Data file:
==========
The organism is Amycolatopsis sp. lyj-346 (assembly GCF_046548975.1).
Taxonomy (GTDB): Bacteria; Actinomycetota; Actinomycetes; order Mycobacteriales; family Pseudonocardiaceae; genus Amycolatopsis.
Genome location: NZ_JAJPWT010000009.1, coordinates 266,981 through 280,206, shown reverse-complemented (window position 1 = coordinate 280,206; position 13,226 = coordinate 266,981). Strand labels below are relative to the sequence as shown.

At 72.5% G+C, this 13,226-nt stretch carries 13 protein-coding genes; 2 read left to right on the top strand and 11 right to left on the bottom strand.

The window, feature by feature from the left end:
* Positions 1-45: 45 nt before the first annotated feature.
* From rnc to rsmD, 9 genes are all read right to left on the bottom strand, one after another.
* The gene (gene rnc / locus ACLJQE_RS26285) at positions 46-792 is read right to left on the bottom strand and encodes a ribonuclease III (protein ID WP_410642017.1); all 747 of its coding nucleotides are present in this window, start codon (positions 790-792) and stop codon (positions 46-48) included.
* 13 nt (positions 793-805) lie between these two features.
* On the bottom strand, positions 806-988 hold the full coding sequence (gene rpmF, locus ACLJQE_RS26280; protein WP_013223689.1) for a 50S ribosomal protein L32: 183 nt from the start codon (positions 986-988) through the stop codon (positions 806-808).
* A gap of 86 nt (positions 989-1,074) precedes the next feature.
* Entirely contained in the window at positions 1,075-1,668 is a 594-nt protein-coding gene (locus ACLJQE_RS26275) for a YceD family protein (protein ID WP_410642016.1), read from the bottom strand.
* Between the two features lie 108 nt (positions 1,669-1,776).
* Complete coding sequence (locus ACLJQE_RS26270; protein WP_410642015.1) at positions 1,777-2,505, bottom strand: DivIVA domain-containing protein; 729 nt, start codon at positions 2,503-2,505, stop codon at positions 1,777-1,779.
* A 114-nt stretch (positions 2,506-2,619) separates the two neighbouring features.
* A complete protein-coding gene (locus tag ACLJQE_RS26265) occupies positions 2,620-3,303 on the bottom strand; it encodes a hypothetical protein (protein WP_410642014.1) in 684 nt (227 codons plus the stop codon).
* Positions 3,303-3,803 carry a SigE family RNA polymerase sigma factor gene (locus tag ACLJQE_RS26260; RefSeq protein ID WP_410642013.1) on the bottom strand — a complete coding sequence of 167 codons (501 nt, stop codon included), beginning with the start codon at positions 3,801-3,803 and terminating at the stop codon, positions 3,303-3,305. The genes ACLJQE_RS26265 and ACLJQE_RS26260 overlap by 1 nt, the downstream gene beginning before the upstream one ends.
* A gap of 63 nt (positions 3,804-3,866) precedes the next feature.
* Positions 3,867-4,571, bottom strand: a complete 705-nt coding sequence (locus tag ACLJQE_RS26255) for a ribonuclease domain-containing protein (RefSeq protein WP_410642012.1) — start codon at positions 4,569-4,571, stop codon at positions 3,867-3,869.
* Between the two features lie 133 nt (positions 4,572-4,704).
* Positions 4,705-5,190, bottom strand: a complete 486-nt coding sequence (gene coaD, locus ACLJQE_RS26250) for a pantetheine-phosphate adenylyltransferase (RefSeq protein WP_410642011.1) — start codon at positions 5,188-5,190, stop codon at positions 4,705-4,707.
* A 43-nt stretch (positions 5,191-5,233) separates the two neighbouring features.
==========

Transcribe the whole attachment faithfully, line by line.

The organism is Amycolatopsis sp. lyj-346 (assembly GCF_046548975.1).
Taxonomy (GTDB): Bacteria; Actinomycetota; Actinomycetes; order Mycobacteriales; family Pseudonocardiaceae; genus Amycolatopsis.
Genome location: NZ_JAJPWT010000009.1, coordinates 266,981 through 280,206, shown reverse-complemented (window position 1 = coordinate 280,206; position 13,226 = coordinate 266,981). Strand labels below are relative to the sequence as shown.

At 72.5% G+C, this 13,226-nt stretch carries 13 protein-coding genes; 2 read left to right on the top strand and 11 right to left on the bottom strand.

The window, feature by feature from the left end:
* Positions 1-45: 45 nt before the first annotated feature.
* From rnc to rsmD, 9 genes are all read right to left on the bottom strand, one after another.
* The gene (gene rnc / locus ACLJQE_RS26285) at positions 46-792 is read right to left on the bottom strand and encodes a ribonuclease III (protein ID WP_410642017.1); all 747 of its coding nucleotides are present in this window, start codon (positions 790-792) and stop codon (positions 46-48) included.
* 13 nt (positions 793-805) lie between these two features.
* On the bottom strand, positions 806-988 hold the full coding sequence (gene rpmF, locus ACLJQE_RS26280; protein WP_013223689.1) for a 50S ribosomal protein L32: 183 nt from the start codon (positions 986-988) through the stop codon (positions 806-808).
* A gap of 86 nt (positions 989-1,074) precedes the next feature.
* Entirely contained in the window at positions 1,075-1,668 is a 594-nt protein-coding gene (locus ACLJQE_RS26275) for a YceD family protein (protein ID WP_410642016.1), read from the bottom strand.
* Between the two features lie 108 nt (positions 1,669-1,776).
* Complete coding sequence (locus ACLJQE_RS26270; protein WP_410642015.1) at positions 1,777-2,505, bottom strand: DivIVA domain-containing protein; 729 nt, start codon at positions 2,503-2,505, stop codon at positions 1,777-1,779.
* A 114-nt stretch (positions 2,506-2,619) separates the two neighbouring features.
* A complete protein-coding gene (locus tag ACLJQE_RS26265) occupies positions 2,620-3,303 on the bottom strand; it encodes a hypothetical protein (protein WP_410642014.1) in 684 nt (227 codons plus the stop codon).
* Positions 3,303-3,803 carry a SigE family RNA polymerase sigma factor gene (locus tag ACLJQE_RS26260; RefSeq protein ID WP_410642013.1) on the bottom strand — a complete coding sequence of 167 codons (501 nt, stop codon included), beginning with the start codon at positions 3,801-3,803 and terminating at the stop codon, positions 3,303-3,305. The genes ACLJQE_RS26265 and ACLJQE_RS26260 overlap by 1 nt, the downstream gene beginning before the upstream one ends.
* A gap of 63 nt (positions 3,804-3,866) precedes the next feature.
* Positions 3,867-4,571, bottom strand: a complete 705-nt coding sequence (locus tag ACLJQE_RS26255) for a ribonuclease domain-containing protein (RefSeq protein WP_410642012.1) — start codon at positions 4,569-4,571, stop codon at positions 3,867-3,869.
* Between the two features lie 133 nt (positions 4,572-4,704).
* Positions 4,705-5,190, bottom strand: a complete 486-nt coding sequence (gene coaD, locus ACLJQE_RS26250) for a pantetheine-phosphate adenylyltransferase (RefSeq protein WP_410642011.1) — start codon at positions 5,188-5,190, stop codon at positions 4,705-4,707.
* A 43-nt stretch (positions 5,191-5,233) separates the two neighbouring features.